> The Zipline

Farming in the Suburbs, Sustaining Local Agriculture



Zippy Duvall


photo credit: AFBF Photo, Kari Barbic

Farming and rural. Those words used to go hand in hand. And in most areas, they still do, but more and more farmers in every region of the country are finding themselves surrounded by suburban communities as our population grows. Farmers in urban and suburban counties face unique challenges, but they also have a unique set of opportunities and lessons we can glean from as we work together to strengthen agriculture.

Get to Know Your Neighbors

Highways and houses have dramatically changed the landscape as urban centers spread. What doesn’t change with the landscape, however, is the farm spirit. I recently traveled to Connecticut where farmers have decades of practice farming in the middle of suburban sprawl. Every farmer I met there was committed to making their community better, whether they were just starting out or farming land that has been in the family for generations. These farmers connect with consumers directly, as many of them sell straight to the customer or in a local market. Others have regular opportunities to share more about farm practices with their neighbors who look out on their fields from less than 100 yards away.

We can’t expect our neighbors, suburban or rural, to naturally understand the ins and outs of farming. Simply living next to a business doesn’t make you an expert, any more than living near a hospital makes you a doctor. That’s why building relationships and listening is so important. Being a good farmer starts with being a good neighbor, whether that be planting extra trees or helping prepare the soil for a neighbor’s home garden. Farmers in suburban and urban counties are on the frontlines of building bridges with consumers.

Agriculture is critical to local communities and economies in all 50 states and Puerto Rico.

Engaging with Lawmakers

Agriculture is critical to local communities and economies in all 50 states and Puerto Rico. Unfortunately, lawmakers in urban areas often lose sight of that, simply because they don’t know farmers or haven’t ever been to a farm. This is where farmers near suburban areas are uniquely positioned to give lawmakers a firsthand look at agriculture. During my visit to Connecticut, a local farm family hosted a dinner where about half of the state’s Congressional delegation, plus several state leaders, made an appearance. In many states that’s unheard of! But that’s the power of farmers who are active in their local communities. Don’t ever lose sight of the valuable role you play. You have a voice and a vote. You might not turn the tide with one farm visit, but building relationships over time with local, state and national leaders can reap benefits in strengthening our farm communities for the future.

Adapting to the Market

While there are a good number of farms around the country that have been in business for generations, I’d wager that few of them, if any, look the same as when they started. I know mine sure doesn’t, three generations in. Farmers must adapt and diversify to meet the demands of changing markets. I am amazed when I meet a farmer who can point to a sign that says, “Established in 1819.” And I am just as amazed when I speak with a farmer who got a loan and started from scratch in 2019. Both are producing for what today’s customers want and need, and both are committed to leaving their land and communities better than when their farms began.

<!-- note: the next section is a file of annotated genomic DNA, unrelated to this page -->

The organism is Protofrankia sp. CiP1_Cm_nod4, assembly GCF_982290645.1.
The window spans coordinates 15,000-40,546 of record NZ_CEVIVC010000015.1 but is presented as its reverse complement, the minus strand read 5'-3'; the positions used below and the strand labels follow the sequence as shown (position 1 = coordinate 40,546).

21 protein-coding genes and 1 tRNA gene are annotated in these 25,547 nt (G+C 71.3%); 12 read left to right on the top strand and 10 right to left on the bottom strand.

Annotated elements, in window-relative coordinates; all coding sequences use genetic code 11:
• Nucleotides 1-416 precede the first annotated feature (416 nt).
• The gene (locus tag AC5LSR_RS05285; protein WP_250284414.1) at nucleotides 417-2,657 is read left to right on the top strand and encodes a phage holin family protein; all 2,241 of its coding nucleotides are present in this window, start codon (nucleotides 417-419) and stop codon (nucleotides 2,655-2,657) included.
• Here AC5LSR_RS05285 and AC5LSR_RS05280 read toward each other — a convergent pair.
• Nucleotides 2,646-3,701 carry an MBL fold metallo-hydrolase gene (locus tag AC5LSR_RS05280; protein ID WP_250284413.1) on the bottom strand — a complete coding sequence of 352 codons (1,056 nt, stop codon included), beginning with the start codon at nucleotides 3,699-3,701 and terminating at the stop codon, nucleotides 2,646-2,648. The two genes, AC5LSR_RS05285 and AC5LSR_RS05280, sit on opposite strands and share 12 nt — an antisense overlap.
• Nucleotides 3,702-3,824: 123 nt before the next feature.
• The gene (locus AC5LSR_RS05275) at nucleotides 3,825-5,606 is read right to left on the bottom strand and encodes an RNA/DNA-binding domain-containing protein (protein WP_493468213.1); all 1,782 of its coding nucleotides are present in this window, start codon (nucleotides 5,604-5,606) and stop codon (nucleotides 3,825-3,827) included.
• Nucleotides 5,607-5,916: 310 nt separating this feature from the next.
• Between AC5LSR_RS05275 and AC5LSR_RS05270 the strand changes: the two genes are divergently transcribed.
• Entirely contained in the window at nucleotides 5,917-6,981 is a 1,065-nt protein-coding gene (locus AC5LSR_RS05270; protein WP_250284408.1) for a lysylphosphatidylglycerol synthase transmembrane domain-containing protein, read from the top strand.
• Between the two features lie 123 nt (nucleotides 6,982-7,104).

Farmers are innovators, always looking for ways to be more efficient and adapt to the changing times, from testing out new crops to adding robotic technology. I met with one apple grower who pointed out innovations from his father, grandfather, great grandfather and great-great grandfather. Today, he’s adding his own to the list with an automated packing line and plans to break ground on a cider distillery.

Of course, I know there are real challenges that come with farming close to suburban areas as well, from safety concerns near busy highways to the added pressure of development and rising land costs. We need to work through those challenges together in a manner that avoids hostility while ensuring farmers can continue stocking America’s pantries.

Farm Bureau is committed to providing all our members with the tools they need to succeed. If you farm in or near an urban county, I encourage you to check out the new Urban County resources page on Farm Bureau University. And as always, please reach out to Farm Bureau staff—from the county to the state to the national level, we are here to serve you.

While our challenges may vary from region to region, American farmers are united in our dedication to support our neighbors and to grow safe, sustainable food for all. It’s not easy work, but we farm because we love what we do and we want to see our families, our communities and our nation thrive.

*AFBF will host a webinar on July 18 at 11:00 a.m. EDT with Farm Bureau staff and leaders from across the county to hear how urban county Farm Bureaus are creating opportunities and value for urban farmers within Farm Bureau. Register for free here and visit university.fb.org to learn more.

Zippy Duvall

Vincent “Zippy” Duvall, a poultry, cattle and hay producer from Greene County, Georgia, is the 12th president of the American Farm Bureau Federation.